Philippe IV, 1290
Duplessy 207; Friedberg 255, PCGS graded AU-58
Philip IV introduced the petit royal assis (“small seated royal”) in 1290 before he accrued the crushing debt problems that plagued his later reign and coinage. This coin was nicknamed for the facing depiction of the king seated on a lion-headed stool-throne known as the Throne of Dagobert. It was struck with the same weight and fineness of the widely accepted Florentine florin and became the first French gold coin to enjoy general circulation in Europe. Many of Philip’s petits royals assis were spent in the early phase of his conflict with Edward I of England in 1294-1298 and 1300-1303. This war grew out of a naval incident between the English and Norman French that Philip IV attempted to use as an excuse to reclaim the French lands held by Edward I in his capacity as Duke of Aquitaine. Although it was ultimately settled through a marriage alliance it provided the tiny spark that would later explode into the great conflagration of the Hundred Years’ War (1337-1453).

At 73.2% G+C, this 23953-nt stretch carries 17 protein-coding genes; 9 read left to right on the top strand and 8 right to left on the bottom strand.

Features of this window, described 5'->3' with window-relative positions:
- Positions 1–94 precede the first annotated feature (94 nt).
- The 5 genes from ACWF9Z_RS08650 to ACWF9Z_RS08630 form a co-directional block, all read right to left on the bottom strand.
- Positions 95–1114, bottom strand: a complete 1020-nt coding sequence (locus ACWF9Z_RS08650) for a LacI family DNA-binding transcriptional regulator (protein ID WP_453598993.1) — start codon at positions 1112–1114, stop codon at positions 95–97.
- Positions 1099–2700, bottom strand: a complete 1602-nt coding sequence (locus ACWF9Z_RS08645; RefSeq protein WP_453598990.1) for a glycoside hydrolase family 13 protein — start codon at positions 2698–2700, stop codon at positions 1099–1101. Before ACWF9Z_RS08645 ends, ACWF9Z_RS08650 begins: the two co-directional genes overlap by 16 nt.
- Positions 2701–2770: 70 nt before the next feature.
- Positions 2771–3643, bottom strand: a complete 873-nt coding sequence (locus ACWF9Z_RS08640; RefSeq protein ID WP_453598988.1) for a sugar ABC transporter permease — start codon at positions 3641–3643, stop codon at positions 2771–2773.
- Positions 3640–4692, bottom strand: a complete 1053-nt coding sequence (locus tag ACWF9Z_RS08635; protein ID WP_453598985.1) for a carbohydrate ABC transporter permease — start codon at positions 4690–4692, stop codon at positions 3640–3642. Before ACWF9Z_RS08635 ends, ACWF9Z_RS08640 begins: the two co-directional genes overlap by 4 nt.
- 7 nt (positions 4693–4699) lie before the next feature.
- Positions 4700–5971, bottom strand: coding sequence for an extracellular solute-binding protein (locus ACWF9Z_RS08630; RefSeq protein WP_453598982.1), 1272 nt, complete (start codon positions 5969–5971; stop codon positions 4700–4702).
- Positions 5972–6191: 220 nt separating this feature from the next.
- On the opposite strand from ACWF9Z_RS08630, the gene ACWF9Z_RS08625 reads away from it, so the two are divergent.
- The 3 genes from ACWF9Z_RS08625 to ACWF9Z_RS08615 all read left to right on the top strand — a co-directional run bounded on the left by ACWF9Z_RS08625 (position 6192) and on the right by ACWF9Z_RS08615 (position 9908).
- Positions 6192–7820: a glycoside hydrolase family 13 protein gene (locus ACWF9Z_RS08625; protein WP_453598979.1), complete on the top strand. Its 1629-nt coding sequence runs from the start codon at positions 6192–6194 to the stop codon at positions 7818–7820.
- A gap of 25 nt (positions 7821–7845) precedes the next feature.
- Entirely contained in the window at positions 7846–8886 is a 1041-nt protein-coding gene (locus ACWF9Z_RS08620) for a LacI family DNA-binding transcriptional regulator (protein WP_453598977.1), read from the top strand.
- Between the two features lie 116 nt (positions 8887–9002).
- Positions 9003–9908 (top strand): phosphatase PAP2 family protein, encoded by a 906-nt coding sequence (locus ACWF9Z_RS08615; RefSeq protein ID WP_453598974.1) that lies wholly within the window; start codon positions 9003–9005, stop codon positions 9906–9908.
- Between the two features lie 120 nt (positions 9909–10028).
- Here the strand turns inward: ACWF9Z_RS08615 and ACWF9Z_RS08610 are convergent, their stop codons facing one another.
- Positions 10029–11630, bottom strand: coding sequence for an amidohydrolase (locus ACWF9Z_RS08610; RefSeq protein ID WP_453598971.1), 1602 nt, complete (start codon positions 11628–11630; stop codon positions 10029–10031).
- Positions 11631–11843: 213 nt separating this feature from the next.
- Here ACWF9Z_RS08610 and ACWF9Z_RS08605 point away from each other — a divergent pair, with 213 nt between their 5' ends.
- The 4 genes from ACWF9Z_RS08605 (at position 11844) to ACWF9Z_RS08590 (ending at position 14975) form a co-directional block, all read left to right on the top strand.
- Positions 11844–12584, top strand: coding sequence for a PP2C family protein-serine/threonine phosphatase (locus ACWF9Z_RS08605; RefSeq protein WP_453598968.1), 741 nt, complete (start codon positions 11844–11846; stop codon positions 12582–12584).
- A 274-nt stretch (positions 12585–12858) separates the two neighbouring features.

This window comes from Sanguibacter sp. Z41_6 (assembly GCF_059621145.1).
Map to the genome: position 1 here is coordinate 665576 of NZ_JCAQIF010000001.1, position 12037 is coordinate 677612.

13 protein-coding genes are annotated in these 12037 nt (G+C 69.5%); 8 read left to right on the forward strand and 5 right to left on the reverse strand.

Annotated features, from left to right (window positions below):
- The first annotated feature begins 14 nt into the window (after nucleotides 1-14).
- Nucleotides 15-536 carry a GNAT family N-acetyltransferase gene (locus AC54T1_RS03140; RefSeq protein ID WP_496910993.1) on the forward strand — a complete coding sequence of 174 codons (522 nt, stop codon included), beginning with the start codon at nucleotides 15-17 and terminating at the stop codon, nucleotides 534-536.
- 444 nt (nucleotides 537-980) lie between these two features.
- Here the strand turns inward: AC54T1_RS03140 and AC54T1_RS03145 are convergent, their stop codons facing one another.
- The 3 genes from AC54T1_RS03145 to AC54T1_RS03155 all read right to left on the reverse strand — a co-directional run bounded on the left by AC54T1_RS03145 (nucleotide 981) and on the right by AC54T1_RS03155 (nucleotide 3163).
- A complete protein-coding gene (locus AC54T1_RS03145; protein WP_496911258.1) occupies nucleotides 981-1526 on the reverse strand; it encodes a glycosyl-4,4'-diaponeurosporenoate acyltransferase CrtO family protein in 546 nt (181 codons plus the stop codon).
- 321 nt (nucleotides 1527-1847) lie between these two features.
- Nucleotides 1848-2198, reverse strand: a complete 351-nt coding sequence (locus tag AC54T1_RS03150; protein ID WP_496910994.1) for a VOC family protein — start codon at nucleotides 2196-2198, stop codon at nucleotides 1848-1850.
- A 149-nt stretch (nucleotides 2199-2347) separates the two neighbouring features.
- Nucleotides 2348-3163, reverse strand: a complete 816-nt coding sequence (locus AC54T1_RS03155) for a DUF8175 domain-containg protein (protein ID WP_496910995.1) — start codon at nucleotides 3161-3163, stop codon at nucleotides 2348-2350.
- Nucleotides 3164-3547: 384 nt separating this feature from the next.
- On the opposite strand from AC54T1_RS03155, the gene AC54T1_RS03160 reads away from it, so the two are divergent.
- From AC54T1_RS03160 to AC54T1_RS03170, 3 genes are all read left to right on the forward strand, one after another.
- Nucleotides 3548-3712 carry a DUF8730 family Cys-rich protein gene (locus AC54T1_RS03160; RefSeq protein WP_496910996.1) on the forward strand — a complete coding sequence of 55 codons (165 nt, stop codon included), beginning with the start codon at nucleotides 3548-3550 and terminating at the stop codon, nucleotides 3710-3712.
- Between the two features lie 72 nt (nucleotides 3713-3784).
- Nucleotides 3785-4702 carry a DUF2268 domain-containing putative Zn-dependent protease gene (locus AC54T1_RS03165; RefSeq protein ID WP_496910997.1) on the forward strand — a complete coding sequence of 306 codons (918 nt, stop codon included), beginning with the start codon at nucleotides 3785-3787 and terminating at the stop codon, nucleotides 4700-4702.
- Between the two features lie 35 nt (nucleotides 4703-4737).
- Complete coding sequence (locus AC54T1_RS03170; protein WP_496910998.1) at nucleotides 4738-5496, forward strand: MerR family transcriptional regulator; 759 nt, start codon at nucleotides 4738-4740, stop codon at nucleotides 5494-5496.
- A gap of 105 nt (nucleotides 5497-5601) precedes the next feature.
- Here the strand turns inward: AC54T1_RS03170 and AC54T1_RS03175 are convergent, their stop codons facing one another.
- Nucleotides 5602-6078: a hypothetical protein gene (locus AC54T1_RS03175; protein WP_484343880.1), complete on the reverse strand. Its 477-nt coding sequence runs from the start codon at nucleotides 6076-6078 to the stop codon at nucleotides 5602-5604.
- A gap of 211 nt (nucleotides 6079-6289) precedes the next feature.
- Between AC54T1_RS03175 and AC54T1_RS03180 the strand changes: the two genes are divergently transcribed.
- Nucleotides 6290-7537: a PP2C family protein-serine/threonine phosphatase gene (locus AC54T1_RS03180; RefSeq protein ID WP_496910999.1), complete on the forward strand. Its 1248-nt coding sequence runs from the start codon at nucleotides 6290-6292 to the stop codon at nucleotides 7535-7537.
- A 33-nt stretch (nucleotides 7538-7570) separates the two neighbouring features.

August 1290. PhILIPPVS DEI GRACIA, king seated facing, holding scepter and lis. Reverse: + FR-ACO-RVm REX, cross feuillue and fleuronnée.
Ex Vinchon (30 May 2017), 1